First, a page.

Another barrier preventing women from planning pregnancy is the notion that God/Fate/Nature will take its course and that "if it's supposed to happen, it will happen." The miracle of life cannot be controlled by mere mortals! How dare we lowly women try to intervene for the sake of our own selfish desires to avoid and/or ensure pregnancy! I see this all the time with married couples who want kids someday but aren't quite ready for them now; this usually involves half-assed attempts at preventing pregnancy that result in an oops! pregnancy. But they're married, so no one really cares that this couple was essentially having irresponsible sex, letting chance make the decision. (Sorry, but irresponsible sex is irresponsible sex, marriage or no marriage.) The idea that some external, omniscient force is in control of whether or not women get pregnant is perpetuated by all kinds of well-meaning people and institutions, but it is harmful. It further distances women from having agency in their own pregnancies.**

Obviously not all unwanted pregnancies result in babies; a good portion of these pregnancies are aborted. But for those that are carried to term, what is the impact on the children born from these unions? Is it fair to have to be your parents' "accident"? How many of these babies are resented? Given up for adoption? Abused? How does these couples fair after giving birth to an unplanned baby? What are the true repercussions of women not being allowed to actively plan/prevent pregnancy? I don't have the answers to these questions, but I sure wish somebody would get on that already.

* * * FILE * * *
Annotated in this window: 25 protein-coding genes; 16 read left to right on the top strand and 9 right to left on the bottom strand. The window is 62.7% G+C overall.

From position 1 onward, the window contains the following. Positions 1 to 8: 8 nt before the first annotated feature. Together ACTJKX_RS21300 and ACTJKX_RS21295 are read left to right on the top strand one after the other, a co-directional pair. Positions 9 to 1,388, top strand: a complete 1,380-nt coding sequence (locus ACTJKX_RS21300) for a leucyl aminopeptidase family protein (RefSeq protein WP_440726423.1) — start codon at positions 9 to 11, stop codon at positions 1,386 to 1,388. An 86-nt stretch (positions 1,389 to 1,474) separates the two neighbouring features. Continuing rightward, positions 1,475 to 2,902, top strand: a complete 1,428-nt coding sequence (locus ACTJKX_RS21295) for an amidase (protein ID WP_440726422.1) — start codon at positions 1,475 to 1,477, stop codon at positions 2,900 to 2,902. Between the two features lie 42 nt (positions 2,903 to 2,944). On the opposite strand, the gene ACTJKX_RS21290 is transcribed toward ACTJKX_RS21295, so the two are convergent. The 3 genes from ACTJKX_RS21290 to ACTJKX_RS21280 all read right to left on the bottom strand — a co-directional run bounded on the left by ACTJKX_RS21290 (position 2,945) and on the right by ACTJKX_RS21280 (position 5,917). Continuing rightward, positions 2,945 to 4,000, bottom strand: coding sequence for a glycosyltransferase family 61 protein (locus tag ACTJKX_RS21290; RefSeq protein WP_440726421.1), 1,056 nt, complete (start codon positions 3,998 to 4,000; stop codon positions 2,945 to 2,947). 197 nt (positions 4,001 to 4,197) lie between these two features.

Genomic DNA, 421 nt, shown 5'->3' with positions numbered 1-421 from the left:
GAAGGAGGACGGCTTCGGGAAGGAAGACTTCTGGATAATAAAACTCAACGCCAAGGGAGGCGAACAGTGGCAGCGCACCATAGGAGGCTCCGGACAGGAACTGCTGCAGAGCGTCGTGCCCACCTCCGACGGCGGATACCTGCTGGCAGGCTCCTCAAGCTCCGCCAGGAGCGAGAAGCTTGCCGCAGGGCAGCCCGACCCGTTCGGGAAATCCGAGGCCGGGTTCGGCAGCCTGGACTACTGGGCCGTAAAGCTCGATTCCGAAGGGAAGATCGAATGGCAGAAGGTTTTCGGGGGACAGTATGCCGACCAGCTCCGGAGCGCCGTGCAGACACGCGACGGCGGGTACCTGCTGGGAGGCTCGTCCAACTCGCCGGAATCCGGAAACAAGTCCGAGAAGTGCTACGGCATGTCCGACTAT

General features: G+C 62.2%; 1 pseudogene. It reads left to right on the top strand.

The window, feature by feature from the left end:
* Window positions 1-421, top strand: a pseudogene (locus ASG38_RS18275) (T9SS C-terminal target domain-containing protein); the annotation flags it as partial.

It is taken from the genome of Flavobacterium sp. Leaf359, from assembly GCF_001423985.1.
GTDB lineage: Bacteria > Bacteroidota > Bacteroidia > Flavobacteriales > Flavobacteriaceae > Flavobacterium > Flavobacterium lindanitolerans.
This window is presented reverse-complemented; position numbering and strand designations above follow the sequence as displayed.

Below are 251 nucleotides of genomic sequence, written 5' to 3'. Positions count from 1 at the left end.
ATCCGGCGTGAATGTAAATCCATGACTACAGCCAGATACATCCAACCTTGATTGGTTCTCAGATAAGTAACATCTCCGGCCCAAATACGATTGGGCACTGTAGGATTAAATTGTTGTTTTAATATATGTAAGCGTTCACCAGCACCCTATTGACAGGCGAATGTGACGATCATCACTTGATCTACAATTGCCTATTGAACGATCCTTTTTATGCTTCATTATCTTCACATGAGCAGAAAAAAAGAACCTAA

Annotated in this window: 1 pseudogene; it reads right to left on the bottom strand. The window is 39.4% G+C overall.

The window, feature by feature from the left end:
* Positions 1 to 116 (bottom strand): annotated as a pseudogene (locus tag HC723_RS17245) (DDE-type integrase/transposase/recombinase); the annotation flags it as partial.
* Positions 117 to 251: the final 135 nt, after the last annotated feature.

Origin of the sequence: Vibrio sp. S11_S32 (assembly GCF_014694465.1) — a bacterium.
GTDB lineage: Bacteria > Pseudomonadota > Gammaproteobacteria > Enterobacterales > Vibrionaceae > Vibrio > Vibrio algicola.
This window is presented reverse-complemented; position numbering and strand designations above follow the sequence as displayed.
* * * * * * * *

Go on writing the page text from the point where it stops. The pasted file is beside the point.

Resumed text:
Sexism regularly prevents women from taking an active role in planning their own pregnancies, and unfortunately that is not going away any time soon. But I'd like to reiterate the idea that trusting women to do what's best for them, to make the hard decisions despite overwhelming social pressure, is one solution. I don't know if it's feasible to expect that 49% statistic to shrink, to expect that every pregnancy be a desired pregnancy. That's the ideal, but in the meantime trusting women, providing access to contraception and abortion, being supportive and validating their decisions to keep or terminate an unwanted pregnancy, is crucial. I have to commend Ashley for giving the finger to society and purposely getting pregnant because she wanted to; it's an all too rare occurrence.

*Obviously, this is not her real name, suckers.
**This is not a criticism of women who are infertile and therefore cannot have "agency" over their own pregnancies. In fact, I think that women who seek treatment for fertility fall squarely into the taking-matters-into-their-own-hands-and-telling-society-to-shove-it camp.

Monday, July 5, 2010

The girl with the strong opinions about The Girl with the Dragon Tattoo

I just finished reading Stieg Larsson's The Girl with the Dragon Tattoo and... well... I had quite a few reactions to it. It took awhile for the pace of the book to pick up (at least a couple hundred pages in), and the author's constant fawning over Apple products (ipods, macbooks, etc) was fairly distracting, but the story was compelling. I L O V E D Lisbeth Salander's character, aka Wasp, who was truly a refreshing heroine: strong, intelligent, feisty, and definitely not a typical beauty. Not to spoil too much, but she manages to save the day more than once throughout the novel. But... I gotta say that's basically where the adoration ends.